**Parallel Processing for Nonlinear Mixed Effects Modeling**

Leary, Robert H. and Dunlavey, Michael

Pharsight Corporation, Cary, North Carolina, USA

**Background**: Nonlinear mixed effects (NLME) modeling can be computationally intensive, particularly if the underlying PK/PD models are defined by differential equations that must be solved numerically, and/or accurate likelihoods based on MCMC, numerical integration, or nonparametric methods are used. Excessive wall clock time to completion of an analysis or series of analyses often dictates compromises in the analytic quality of the results, such as substitution of an FO for FOCE analysis, or FOCE for accurate likelihood parametric or nonparametric analysis. Grid computing can address some computationally intense NLME contexts such as bootstrapping by scheduling the resultant independent jobs across a possibly heterogeneous computational grid without reprogramming of the underlying serial analysis program. However, speedup of individual analyses requires parallelization of the underlying application. In this talk we describe the parallelization strategies and achieved performance improvements for new parallel implementations of FOCE, adaptive Gaussian quadrature (AGQ), and nonparametric NLME analytic methods on a variety of architectures ranging from dual processor Windows-based PCs to supercomputers.

**Methods**: New implementations of parametric FOCE, AGQ, and nonparametric NLME algorithms have been designed and written in Fortran/C++ with both parallel and serial execution capabilities. The FOCE and AGQ variants are novel, while the nonparametric method is an extension of the NPOD algorithm [1] with an initiation of support point positions at the Nsubjects points defined by the individual subject MAP Bayesian estimates from a preceding FOCE analysis.

The parallelization strategies for all methods take advantage of the independence of the likelihood computations over different subjects, which can thus be performed on separate processors and combined with a global summation operation. The computation of an individual likelihood is a relatively large granularity task, particularly if this involves the numerical solution of a differential equation, and thus this approach can achieve good parallel efficiencies even on distributed memory architectures. Additional opportunities will be described for exploitable parallelism and load balancing that arise in the more computationally intense algorithms such as the nonparametric and AGQ methods, and in particular for a nonparametric bootstrap, but these have yet to be implemented.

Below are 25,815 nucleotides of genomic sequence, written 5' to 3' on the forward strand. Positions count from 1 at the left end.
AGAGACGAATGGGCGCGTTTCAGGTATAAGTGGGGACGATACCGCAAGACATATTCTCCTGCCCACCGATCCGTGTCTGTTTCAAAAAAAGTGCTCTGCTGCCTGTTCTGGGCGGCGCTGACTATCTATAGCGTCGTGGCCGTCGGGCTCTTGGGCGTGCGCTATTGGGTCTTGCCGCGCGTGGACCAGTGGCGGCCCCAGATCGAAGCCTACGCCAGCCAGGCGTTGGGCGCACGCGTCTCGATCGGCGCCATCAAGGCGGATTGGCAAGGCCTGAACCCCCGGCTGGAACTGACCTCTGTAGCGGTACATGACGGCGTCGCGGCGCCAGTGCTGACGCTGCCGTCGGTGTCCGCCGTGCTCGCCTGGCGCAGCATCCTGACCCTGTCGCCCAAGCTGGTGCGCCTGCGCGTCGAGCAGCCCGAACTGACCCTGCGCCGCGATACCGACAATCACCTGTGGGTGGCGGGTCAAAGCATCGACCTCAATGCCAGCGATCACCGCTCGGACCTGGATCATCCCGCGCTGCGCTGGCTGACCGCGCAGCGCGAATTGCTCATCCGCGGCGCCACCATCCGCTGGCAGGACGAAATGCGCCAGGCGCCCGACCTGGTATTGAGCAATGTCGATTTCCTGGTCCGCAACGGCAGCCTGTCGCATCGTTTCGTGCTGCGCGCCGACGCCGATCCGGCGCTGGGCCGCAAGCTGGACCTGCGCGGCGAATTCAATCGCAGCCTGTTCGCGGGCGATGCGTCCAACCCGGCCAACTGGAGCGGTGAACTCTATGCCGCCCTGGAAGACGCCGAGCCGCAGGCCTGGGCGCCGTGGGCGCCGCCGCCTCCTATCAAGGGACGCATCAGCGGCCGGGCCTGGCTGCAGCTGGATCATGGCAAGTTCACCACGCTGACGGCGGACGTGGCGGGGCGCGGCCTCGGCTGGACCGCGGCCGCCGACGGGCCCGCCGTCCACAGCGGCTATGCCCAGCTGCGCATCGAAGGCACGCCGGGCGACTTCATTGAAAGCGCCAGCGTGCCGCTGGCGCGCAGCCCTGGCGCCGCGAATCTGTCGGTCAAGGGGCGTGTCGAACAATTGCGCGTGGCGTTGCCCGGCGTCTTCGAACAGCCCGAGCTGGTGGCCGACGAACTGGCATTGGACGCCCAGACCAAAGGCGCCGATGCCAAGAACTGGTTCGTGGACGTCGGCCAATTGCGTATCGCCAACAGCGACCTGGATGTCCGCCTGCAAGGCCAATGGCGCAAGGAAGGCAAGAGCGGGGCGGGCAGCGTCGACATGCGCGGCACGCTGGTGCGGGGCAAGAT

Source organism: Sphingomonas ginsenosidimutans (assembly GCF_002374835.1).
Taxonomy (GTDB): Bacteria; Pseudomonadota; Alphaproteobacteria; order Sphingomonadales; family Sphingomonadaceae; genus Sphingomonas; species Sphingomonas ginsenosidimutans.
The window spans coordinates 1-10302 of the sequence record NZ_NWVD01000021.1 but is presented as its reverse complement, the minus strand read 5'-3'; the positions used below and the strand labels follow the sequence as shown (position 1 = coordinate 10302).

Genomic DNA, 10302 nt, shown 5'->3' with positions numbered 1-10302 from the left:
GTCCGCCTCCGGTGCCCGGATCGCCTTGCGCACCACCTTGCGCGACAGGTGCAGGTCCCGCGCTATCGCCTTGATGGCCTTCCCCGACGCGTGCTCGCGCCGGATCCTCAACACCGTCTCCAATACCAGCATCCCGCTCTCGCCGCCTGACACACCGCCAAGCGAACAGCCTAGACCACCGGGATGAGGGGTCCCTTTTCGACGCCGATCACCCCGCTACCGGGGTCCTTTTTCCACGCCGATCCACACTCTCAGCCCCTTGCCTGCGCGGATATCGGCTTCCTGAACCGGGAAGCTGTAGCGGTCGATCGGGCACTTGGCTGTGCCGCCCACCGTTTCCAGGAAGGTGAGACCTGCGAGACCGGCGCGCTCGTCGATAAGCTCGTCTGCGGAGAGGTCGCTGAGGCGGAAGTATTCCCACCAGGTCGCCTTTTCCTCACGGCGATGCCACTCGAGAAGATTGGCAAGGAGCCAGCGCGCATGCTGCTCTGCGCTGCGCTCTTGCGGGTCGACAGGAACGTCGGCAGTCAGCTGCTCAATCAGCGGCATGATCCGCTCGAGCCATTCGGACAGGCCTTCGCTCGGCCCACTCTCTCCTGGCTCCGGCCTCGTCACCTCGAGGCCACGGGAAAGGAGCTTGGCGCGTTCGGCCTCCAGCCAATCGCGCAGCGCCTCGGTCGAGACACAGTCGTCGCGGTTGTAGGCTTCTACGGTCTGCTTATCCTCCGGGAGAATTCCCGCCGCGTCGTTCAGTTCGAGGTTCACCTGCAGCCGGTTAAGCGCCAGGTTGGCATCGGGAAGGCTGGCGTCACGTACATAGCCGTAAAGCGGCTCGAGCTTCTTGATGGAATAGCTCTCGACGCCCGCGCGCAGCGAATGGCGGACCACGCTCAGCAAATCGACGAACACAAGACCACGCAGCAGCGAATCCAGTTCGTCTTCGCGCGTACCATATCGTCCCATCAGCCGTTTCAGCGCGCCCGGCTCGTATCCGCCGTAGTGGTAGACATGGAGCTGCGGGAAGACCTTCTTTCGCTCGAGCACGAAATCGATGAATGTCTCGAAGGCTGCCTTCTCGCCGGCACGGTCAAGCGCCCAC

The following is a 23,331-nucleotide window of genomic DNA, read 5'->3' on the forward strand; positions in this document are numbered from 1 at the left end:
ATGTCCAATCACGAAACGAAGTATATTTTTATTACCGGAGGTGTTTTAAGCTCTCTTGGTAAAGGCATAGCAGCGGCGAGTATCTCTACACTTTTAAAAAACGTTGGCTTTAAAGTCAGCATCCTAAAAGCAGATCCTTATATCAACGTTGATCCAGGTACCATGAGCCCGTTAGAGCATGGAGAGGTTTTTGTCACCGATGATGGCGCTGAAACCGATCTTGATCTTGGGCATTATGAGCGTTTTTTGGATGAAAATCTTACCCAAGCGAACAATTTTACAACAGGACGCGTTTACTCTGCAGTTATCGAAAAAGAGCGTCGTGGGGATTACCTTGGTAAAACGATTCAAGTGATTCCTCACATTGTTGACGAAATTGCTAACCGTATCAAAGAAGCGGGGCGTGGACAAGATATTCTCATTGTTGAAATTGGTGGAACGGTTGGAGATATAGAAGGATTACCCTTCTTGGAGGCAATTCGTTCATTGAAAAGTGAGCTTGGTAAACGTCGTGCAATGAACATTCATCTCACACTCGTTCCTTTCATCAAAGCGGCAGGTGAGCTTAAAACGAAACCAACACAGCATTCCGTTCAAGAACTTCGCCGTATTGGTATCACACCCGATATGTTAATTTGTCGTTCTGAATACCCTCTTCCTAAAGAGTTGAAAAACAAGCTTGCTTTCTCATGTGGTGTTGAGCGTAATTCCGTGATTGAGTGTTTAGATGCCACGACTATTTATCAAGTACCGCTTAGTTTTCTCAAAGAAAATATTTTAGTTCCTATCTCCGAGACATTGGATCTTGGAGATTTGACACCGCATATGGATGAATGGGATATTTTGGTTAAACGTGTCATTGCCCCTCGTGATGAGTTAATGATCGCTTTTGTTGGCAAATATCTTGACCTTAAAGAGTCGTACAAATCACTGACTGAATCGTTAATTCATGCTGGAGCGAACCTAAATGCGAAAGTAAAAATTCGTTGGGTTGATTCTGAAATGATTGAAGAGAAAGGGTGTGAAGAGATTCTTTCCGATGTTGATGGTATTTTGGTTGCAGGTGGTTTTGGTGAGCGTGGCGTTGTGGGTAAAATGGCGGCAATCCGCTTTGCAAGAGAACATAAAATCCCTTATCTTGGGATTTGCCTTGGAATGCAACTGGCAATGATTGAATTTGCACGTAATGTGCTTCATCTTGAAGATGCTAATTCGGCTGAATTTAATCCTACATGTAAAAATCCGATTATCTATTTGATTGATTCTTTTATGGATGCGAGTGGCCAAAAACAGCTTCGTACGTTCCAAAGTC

Specific user-defined models are written in a high-level NLME modeling language that is translated into a C-language model subroutine, which is then compiled and linked with the analytical engine. All parallelization occurs at a level above the model subroutine, which is thus independent of the target architecture.

Implementations of the parallel algorithms use OpenMP for symmetric multiprocessor systems, and the MPI (Message Passing Interface) library for distributed memory parallel computers.

**Results**: Achieved parallel speedups depend on the specifics of the parallel architecture, algorithm, model and data set, but often were observed to reach significant fractions of the theoretical limit Nprocessors. Best results in terms of load balancing and parallel efficiency are achieved when Nprocessors is a relatively small fraction of Nsubjects. For example, a 234-subject nonparametric analysis achieved a speedup of over 16X on a 24-processor distributed memory cluster, while the FOCE and AGQ algorithm often showed speedups approaching the processor count on small (2-8 processors) symmetric multiprocessor systems.

**Conclusion:** Parallelization of NLME methods based on distributing the various individual likelihood computations across separate processors is an effective and practical method to achieve significant speedups of computationally intensive NLME analyses.

**Reference:**

Leary, R., Jelliffe , R., Schumitzy, A. and Van Guilder, M, Improved Computational Methods for Statistically Consistent and Efficient PK/PD Analysis, PAGE 12 (2003), Abstract 421.